# How to Translate Math Word Problems for the ASVAB

This is the toughest part of solving math word problems on the ASVAB. The hardest thing about doing word problems is taking the English words and translating them into mathematics. Luckily, math word problems often contain certain *keywords* that can help.

## Addition keywords

Several words and phrases used in math word problems indicate an addition operation:

Increased by

More than

Combined

Together

Total of

Sum

Added to

“The drill sergeant can do 100 pushups more than Private Jones” is equivalent to Private Jones + 100 = drill sergeant. “Together, they can do 300 pushups” can be mathematically stated as drill sergeant + Private Jones = 300.

Try the following example, just to see if you’re getting the hang of things:

The drill sergeant can do 100 pushups more than Private Jones. Together, they can do 300 pushups. How many pushups can Private Jones do?

The question is asking you how many pushups Private Jones can do. You’re not really interested in how many the drill sergeant can do, and the problem statement tells you that they can do 300 total pushups together. You also know that the drill sergeant can do 100 more than Private Jones.

List the important information:

Let

*j*= the number of pushups that Private Jones can do. This figure is what you really want to find out, so you need to define it first.Let

*d*= the number of pushups that the drill sergeant can do. This is a necessary fact in order to solve the problem.You know another definition of

*d.*The problem statement tells you that the drill sergeant can do 100 more pushups than Private Jones, which means that*d*=*j*+ 100, which is the same (mathematically) as saying*j*=*d*– 100.You know that together they can do 300 pushups, which tells you that

*d + j*= 300.

All you need to do now is to solve that final equation in terms of *j*. First, subtract *d* from both sides to express the equation in terms of *j: d* + *j* = 300 is the same as *j* = 300 – *d*.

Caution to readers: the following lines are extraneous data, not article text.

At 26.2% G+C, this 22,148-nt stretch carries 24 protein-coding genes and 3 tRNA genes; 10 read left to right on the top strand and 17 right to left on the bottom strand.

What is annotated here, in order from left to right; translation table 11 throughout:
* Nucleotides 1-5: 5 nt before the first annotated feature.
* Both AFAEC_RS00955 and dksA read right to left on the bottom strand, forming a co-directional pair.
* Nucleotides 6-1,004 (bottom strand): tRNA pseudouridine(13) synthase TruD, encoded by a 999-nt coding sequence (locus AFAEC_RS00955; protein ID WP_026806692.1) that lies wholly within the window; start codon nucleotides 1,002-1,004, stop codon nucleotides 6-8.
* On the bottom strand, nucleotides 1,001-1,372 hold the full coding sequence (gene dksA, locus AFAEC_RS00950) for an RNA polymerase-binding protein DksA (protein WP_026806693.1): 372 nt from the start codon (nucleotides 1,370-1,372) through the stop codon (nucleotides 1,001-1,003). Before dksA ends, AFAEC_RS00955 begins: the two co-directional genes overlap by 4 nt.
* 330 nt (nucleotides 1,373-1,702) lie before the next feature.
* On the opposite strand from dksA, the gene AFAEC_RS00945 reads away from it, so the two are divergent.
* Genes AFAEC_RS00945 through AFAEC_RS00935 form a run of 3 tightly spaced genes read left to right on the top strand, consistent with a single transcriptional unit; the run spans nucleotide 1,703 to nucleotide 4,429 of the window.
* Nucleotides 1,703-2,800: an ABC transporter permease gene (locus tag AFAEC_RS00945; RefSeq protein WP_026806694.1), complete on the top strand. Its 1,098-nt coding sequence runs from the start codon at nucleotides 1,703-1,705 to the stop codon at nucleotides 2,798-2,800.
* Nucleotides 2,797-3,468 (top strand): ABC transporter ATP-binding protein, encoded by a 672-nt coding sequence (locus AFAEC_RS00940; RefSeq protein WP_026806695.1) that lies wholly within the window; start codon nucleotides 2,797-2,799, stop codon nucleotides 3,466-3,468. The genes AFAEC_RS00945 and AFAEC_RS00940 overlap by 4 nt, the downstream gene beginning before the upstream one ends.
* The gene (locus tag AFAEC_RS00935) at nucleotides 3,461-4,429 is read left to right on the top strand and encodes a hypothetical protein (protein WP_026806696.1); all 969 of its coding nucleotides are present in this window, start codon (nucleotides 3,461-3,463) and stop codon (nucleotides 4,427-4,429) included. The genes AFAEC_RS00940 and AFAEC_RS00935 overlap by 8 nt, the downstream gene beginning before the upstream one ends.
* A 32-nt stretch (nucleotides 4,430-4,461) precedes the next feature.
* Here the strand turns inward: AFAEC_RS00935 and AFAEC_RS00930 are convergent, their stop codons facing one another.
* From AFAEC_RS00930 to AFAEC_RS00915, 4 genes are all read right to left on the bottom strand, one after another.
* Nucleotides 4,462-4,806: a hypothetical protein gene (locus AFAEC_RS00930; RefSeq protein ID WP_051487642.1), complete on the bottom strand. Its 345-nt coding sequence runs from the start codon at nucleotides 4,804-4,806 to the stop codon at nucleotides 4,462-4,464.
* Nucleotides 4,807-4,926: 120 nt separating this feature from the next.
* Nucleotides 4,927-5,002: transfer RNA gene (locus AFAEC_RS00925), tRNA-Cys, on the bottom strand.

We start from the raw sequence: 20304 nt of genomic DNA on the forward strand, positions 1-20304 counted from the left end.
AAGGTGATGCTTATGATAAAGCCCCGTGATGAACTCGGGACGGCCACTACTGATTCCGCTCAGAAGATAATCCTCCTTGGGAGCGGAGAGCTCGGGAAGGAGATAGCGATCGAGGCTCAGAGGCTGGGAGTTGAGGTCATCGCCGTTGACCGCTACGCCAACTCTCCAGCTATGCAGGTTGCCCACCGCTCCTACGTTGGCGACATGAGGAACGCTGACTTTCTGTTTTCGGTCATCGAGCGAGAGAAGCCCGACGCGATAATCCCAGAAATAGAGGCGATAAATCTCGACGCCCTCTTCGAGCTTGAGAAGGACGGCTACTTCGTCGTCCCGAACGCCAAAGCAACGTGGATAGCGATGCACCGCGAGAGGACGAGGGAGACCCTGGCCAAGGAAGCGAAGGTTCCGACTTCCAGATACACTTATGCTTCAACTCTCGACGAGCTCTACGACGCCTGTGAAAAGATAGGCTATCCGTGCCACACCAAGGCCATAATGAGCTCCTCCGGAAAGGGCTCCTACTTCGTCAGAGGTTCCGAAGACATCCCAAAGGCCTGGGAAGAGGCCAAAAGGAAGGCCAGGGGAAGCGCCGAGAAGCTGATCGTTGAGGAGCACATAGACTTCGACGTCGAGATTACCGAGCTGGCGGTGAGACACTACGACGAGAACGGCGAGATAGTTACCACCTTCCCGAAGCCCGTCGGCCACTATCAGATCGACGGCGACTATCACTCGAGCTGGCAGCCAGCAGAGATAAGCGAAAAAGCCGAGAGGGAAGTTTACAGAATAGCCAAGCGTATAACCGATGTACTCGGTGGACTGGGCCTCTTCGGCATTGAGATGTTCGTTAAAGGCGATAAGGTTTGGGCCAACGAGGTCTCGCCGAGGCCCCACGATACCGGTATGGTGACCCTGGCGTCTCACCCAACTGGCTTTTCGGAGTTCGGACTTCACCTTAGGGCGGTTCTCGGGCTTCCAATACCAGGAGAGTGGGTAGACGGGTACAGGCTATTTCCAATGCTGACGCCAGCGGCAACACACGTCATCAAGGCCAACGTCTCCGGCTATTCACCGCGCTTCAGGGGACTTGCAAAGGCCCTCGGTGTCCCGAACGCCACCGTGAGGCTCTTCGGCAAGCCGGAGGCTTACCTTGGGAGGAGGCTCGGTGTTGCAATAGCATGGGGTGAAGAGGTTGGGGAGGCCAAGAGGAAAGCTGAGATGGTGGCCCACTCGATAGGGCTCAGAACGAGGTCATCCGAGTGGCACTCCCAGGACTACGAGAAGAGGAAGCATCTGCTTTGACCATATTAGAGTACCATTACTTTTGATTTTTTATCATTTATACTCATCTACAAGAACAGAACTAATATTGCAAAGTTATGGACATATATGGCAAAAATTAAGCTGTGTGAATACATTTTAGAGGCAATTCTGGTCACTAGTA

You already have a definition for *d* from above (*d* = *j* + 100). Substitute this value for *d* in the equation you’re now working to solve:

Private Jones can do 100 pushups.

Because math can be a tricky thing, it’s a good idea to check your answer to make sure it makes sense. Plug your answer into the original problem and see whether it works out: The drill sergeant can do 100 pushups more than Private Jones: 100 + 100 = 200. The drill sergeant can do 200 pushups. Together, they can do 300 pushups: 100 + 200 = 300.

## Subtraction keywords

If you see any of the following words and phrases in a math word problem, it generally indicates a subtraction operation:

Decreased by

Minus

Less

Difference between/of

Less than

Fewer than

“Becky’s pay decreased by $10” can be stated mathematically as Becky – 10. This phrasing is also the same as “Becky’s pay minus $10,” or “Becky’s pay less $10.”

“The difference between Bob’s pay and Becky’s pay” can be expressed as Bob – Becky.

The *less than* and *fewer than* terms work backward in English from what they are in the math. Although “Becky’s pay minus $10” is Becky – 10, “Becky’s pay less than *x*” is *not* Becky – *x*; it’s *x* – Becky.

## Multiplication keywords

The following words and phrases usually mean a mathematical multiplication operation when included in a math word problem:

Of

Times

Multiplied by

Product of

Increased/decreased by a factor of

“15 percent of *x*” is mathematically expressed as *x* · 0.15. “*x* times *y*” and “*x* multiplied by *y*” mean *x* · *y*. The product of *x* and *y* is the same as *x* · *y*.

*Increased by a factor of* and *decreased by a factor of* can involve addition and subtraction in combination with multiplication. “*x* increased by a factor of 10 percent” is expressed as *x* + (*x* · 0.10).

## Division keywords

If you see the following words/phrases in a math word problem, “division operation” should pop into your mind:

A

Per

Average

Ratio of

Quotient of

The first two terms in this list mean “divided by” — for example, “I bought 2 gallons of milk at the grocery store and paid $3, so milk was $1.50 a gallon,” or “Milk was $1.50 per gallon.”

To find the average of a group of numbers, you add the numbers, and then divide by the number of terms. “The average of *a, b,* and *c*” is (*a* + *b* + *c*) ÷ 3.

Mathematically, ratios are expressed as fractions. A ratio of five to three is written as <eq1002>, which is the same as saying 5 ÷ 3.

The “quotient of *x* and *y*” is the same as *x* ÷ *y*.

## Practicing keywords

Learning how to recognize keywords is essential in translating English into mathematical expressions. Try a few examples, just to see if you’re getting the hang of it:

**Translate “the sum of 13 and**This phrase translates to 13 +*y*” into an equation.*y*. The keyword*sum*indicates an addition operation.**How do you write “the quotient of**The keyword*a*and 6” as an equation?*quotient*means division, so this example translates to*a*÷ 6.

Are you ready to try a longer one?

**The length of a rectangle is 45 inches more than its width. Let the width =***w*; express the length in mathematical terms.*More than*is a keyword that means addition. Because the width =*w,*you write the length mathematically as*w*+ 45.